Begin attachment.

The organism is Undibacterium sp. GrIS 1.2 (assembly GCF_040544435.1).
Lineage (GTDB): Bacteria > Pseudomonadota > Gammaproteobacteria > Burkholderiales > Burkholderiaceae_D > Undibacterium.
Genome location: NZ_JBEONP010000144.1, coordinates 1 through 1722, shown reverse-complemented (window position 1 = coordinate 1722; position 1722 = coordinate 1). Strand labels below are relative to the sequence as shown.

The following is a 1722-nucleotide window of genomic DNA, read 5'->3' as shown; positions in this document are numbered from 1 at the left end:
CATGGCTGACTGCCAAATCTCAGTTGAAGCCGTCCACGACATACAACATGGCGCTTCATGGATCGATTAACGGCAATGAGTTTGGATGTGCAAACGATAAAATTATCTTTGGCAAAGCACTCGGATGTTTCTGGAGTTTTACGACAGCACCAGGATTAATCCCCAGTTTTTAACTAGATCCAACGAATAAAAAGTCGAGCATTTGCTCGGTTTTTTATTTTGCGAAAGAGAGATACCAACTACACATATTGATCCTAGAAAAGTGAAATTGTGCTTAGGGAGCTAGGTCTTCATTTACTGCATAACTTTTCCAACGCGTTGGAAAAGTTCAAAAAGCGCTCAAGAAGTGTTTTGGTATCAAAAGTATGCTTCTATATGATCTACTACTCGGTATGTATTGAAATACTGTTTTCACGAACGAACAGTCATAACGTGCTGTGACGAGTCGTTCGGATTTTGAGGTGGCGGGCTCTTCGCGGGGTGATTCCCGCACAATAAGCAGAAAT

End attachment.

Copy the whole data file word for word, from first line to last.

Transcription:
The organism is Undibacterium sp. GrIS 1.2 (assembly GCF_040544435.1).
Lineage (GTDB): Bacteria > Pseudomonadota > Gammaproteobacteria > Burkholderiales > Burkholderiaceae_D > Undibacterium.
Genome location: NZ_JBEONP010000144.1, coordinates 1 through 1722, shown reverse-complemented (window position 1 = coordinate 1722; position 1722 = coordinate 1). Strand labels below are relative to the sequence as shown.

The following is a 1722-nucleotide window of genomic DNA, read 5'->3' as shown; positions in this document are numbered from 1 at the left end:
CATGGCTGACTGCCAAATCTCAGTTGAAGCCGTCCACGACATACAACATGGCGCTTCATGGATCGATTAACGGCAATGAGTTTGGATGTGCAAACGATAAAATTATCTTTGGCAAAGCACTCGGATGTTTCTGGAGTTTTACGACAGCACCAGGATTAATCCCCAGTTTTTAACTAGATCCAACGAATAAAAAGTCGAGCATTTGCTCGGTTTTTTATTTTGCGAAAGAGAGATACCAACTACACATATTGATCCTAGAAAAGTGAAATTGTGCTTAGGGAGCTAGGTCTTCATTTACTGCATAACTTTTCCAACGCGTTGGAAAAGTTCAAAAAGCGCTCAAGAAGTGTTTTGGTATCAAAAGTATGCTTCTATATGATCTACTACTCGGTATGTATTGAAATACTGTTTTCACGAACGAACAGTCATAACGTGCTGTGACGAGTCGTTCGGATTTTGAGGTGGCGGGCTCTTCGCGGGGTGATTCCCGCACAATAAGCAGAAAT